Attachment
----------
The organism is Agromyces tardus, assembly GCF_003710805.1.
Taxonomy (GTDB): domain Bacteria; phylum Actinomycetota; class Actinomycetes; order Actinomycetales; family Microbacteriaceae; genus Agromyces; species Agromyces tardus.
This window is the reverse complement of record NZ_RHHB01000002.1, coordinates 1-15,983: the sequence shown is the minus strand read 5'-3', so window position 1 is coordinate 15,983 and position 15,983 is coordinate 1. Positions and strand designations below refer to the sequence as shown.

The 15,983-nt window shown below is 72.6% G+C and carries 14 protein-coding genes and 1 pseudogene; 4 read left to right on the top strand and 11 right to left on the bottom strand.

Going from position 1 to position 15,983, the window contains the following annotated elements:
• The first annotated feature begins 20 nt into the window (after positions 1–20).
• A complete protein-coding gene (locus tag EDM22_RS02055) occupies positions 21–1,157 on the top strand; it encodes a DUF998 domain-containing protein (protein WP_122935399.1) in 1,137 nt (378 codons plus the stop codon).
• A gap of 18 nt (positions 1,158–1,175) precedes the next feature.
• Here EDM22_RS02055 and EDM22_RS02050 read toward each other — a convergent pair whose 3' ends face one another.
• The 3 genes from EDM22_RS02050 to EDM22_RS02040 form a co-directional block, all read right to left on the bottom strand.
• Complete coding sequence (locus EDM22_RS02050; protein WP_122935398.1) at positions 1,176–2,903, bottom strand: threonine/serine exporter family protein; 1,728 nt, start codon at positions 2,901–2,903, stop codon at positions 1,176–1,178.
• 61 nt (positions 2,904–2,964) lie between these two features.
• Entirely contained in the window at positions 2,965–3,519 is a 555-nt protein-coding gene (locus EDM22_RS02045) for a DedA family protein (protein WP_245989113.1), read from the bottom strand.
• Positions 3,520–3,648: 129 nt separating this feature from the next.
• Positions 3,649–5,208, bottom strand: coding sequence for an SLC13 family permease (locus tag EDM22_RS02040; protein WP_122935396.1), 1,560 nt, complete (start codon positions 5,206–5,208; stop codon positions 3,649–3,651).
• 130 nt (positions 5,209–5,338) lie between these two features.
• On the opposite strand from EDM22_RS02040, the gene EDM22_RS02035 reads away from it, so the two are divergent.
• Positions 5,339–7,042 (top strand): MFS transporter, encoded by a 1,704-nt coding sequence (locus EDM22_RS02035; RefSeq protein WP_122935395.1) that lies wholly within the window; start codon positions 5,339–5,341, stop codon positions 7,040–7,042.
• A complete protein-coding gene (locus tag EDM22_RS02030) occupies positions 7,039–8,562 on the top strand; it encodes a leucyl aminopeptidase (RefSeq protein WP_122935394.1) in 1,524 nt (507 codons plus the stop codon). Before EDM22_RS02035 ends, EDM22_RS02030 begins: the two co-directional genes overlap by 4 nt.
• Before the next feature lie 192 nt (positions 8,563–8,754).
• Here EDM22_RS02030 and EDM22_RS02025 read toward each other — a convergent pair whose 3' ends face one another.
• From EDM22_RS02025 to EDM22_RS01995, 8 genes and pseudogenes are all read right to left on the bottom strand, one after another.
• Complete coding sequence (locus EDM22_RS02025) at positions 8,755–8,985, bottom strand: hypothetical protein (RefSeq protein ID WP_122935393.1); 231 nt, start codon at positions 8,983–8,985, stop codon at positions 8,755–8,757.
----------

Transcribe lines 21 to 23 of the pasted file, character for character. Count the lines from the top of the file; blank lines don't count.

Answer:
• Here EDM22_RS02030 and EDM22_RS02025 read toward each other — a convergent pair whose 3' ends face one another.
• From EDM22_RS02025 to EDM22_RS01995, 8 genes and pseudogenes are all read right to left on the bottom strand, one after another.
• Complete coding sequence (locus EDM22_RS02025) at positions 8,755–8,985, bottom strand: hypothetical protein (RefSeq protein ID WP_122935393.1); 231 nt, start codon at positions 8,983–8,985, stop codon at positions 8,755–8,757.